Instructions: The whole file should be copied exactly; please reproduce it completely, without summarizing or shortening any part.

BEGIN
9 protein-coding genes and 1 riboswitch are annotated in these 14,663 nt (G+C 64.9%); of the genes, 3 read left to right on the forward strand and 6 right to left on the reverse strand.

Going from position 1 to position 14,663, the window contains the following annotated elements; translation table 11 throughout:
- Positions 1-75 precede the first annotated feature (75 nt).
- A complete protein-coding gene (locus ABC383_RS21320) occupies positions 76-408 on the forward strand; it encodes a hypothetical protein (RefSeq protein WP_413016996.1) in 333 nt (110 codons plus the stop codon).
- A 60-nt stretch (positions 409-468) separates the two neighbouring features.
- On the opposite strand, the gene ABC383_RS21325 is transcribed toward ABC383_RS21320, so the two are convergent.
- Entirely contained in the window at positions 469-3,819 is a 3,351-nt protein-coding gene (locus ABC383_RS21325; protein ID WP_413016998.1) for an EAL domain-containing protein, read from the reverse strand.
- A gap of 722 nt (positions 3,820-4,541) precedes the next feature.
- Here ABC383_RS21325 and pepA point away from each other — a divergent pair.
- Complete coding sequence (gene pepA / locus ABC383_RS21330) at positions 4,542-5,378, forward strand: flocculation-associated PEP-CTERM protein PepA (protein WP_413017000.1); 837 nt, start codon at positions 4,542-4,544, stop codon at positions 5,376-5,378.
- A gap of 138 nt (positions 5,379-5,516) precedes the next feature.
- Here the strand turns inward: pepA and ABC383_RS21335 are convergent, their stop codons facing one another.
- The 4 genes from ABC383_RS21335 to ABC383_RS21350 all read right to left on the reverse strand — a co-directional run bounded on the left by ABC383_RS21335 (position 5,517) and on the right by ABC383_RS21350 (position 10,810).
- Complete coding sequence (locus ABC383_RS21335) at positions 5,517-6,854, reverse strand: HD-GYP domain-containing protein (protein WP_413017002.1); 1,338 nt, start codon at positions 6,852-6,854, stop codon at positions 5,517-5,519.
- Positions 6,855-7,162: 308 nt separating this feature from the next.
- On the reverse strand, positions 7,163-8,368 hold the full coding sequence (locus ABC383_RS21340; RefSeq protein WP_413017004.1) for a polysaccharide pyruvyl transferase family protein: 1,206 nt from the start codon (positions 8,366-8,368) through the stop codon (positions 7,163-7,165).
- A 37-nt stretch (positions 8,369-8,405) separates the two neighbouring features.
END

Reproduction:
9 protein-coding genes and 1 riboswitch are annotated in these 14,663 nt (G+C 64.9%); of the genes, 3 read left to right on the forward strand and 6 right to left on the reverse strand.

Going from position 1 to position 14,663, the window contains the following annotated elements; translation table 11 throughout:
- Positions 1-75 precede the first annotated feature (75 nt).
- A complete protein-coding gene (locus ABC383_RS21320) occupies positions 76-408 on the forward strand; it encodes a hypothetical protein (RefSeq protein WP_413016996.1) in 333 nt (110 codons plus the stop codon).
- A 60-nt stretch (positions 409-468) separates the two neighbouring features.
- On the opposite strand, the gene ABC383_RS21325 is transcribed toward ABC383_RS21320, so the two are convergent.
- Entirely contained in the window at positions 469-3,819 is a 3,351-nt protein-coding gene (locus ABC383_RS21325; protein ID WP_413016998.1) for an EAL domain-containing protein, read from the reverse strand.
- A gap of 722 nt (positions 3,820-4,541) precedes the next feature.
- Here ABC383_RS21325 and pepA point away from each other — a divergent pair.
- Complete coding sequence (gene pepA / locus ABC383_RS21330) at positions 4,542-5,378, forward strand: flocculation-associated PEP-CTERM protein PepA (protein WP_413017000.1); 837 nt, start codon at positions 4,542-4,544, stop codon at positions 5,376-5,378.
- A gap of 138 nt (positions 5,379-5,516) precedes the next feature.
- Here the strand turns inward: pepA and ABC383_RS21335 are convergent, their stop codons facing one another.
- The 4 genes from ABC383_RS21335 to ABC383_RS21350 all read right to left on the reverse strand — a co-directional run bounded on the left by ABC383_RS21335 (position 5,517) and on the right by ABC383_RS21350 (position 10,810).
- Complete coding sequence (locus ABC383_RS21335) at positions 5,517-6,854, reverse strand: HD-GYP domain-containing protein (protein WP_413017002.1); 1,338 nt, start codon at positions 6,852-6,854, stop codon at positions 5,517-5,519.
- Positions 6,855-7,162: 308 nt separating this feature from the next.
- On the reverse strand, positions 7,163-8,368 hold the full coding sequence (locus ABC383_RS21340; RefSeq protein WP_413017004.1) for a polysaccharide pyruvyl transferase family protein: 1,206 nt from the start codon (positions 8,366-8,368) through the stop codon (positions 7,163-7,165).
- A 37-nt stretch (positions 8,369-8,405) separates the two neighbouring features.